Online shopping generates a tremendous amount of data. Every time you browse, add to your cart or buy something, online retailers can capitalize on that information and use it to offer you a better online shopping experience. Is this the death knell for the more traditional in-store retailers? Probably not. Intel is poised to help change the way millions of people shop in brick-and-mortar outlets.
During his keynote at NRF 2017, Intel CEO Brian Krzanich announced the Intel® Responsive Retail Platform (Intel® RRP) and an investment of $100 million in technology aimed at retail business over the next five years. He laid out the future of retail, saying Intel is dedicated to dramatically improve retail. Intel’s technology and investment will enable retailers to unify every part of their operations, to create a positive impact on their bottom lines and to solve longstanding business challenges.
At its booth, Intel had 19 demonstrations that displayed many of the amazing experiences that the company’s technology enables to thousands of visitors.
Here’s a quick summary of Intel resources from the show and resulting media coverage of Intel’s announcements from NRF 2017.
Press Kit: Intel at 2017 NRF: A one-stop shop for all Intel content related to NRF: editorials; new releases; produced and B-roll videos; fact sheets; and contact information.
Product Fact Sheet: Intel® Responsive Retail Platform
Brian Krzanich Editorial: Technology Will Transform the Shopping Experience
Infographic: Your Amazing Retail Transformation Starts with Intel
“Intel wants to use sensors and robots to overhaul in-store shopping” (Mashable): A wave of new technology is set to reinvent the way people shop in stores, and Intel wants to be at the center of it. The chip giant announced the launch of a new platform for brick-and-mortar retailers this week that will tie together a set of software systems, sensors and other tech aimed at streamlining and improving store operations. The web of connected gadgets will let companies more closely track inventory, collect data on shopper habits and eventually personalize offerings much like their online counterparts already do. Intel plans to invest $100 million in the project over the next five years.
“Intel wants to change the way you shop in stores” (CNET): Intel plans to invest more than $100 million over the next five years in a new platform that uses data and connected tech to help retailers boost sales and cut costs, the chipmaker said Monday at the National Retail Federation’s trade show in New York. The platform, dubbed the Intel Responsive Retail Platform, brings together “retail hardware, software, APIs and sensors in a standardized way,” the company said in a release. It will help retailers do things like track inventory, schedule employees and created personalized experiences for customers.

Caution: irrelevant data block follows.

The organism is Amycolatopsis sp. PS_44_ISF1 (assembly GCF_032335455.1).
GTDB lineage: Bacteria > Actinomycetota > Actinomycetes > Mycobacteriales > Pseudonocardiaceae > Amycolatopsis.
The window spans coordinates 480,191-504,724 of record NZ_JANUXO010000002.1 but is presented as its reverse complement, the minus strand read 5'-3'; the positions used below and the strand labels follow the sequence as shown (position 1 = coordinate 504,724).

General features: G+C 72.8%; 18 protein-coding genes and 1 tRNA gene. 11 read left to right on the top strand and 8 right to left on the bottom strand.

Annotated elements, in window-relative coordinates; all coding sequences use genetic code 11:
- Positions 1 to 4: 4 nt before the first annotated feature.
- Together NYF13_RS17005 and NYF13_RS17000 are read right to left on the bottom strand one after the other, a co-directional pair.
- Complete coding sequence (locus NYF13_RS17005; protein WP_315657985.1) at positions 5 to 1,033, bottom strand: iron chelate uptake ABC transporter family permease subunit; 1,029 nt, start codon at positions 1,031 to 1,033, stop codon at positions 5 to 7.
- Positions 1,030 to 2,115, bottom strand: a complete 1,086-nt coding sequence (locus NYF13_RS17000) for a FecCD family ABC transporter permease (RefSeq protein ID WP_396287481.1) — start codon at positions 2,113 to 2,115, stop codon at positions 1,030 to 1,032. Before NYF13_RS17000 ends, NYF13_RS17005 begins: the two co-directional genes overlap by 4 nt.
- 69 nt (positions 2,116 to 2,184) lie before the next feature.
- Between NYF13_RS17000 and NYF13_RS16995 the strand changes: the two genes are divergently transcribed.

“Shopping goes high tech and hassle-free with new Intel technology” (CIO): Poking into your shopping habits and recognizing your face may sound too invasive, but retailers are trying to make the shopping experience better. It starts with products like Intel’s Responsive Retail Platform, which can track store inventory and respond to customer needs in real time.
“Here’s How Intel Plans to Make Retail Stores Smarter” (Chip Chick): Contrary to popular belief, retail stores aren’t dead. While online shopping has cut into stores’ bottom lines over the decades, there’s still value in making the trip — whether you want to try clothes on for fit or learn more about an item before purchasing it, there are still some things that can’t be done as effectively from a computer … At the National Retail Federation’s Big Show in New York today, Intel announced grand plans to bring those rapid analytics to stores with their Responsive Retail Platform, along with plans to invest another $100 million in retail over the next five years.
“NRF’s Big Show 2017: Retailers Tap VR to Plan Better Store Layouts” : The use cases for virtual reality are plentiful in retail. Virtual reality can be leveraged to help retailers replan store aisles and shelves, providing in-app analytics to show what products sell best, where customers’ eyes track along shelves and what products will fit best in different locations. Intel showcased this and other real-time tracking tools for retail inventory and customer engagement.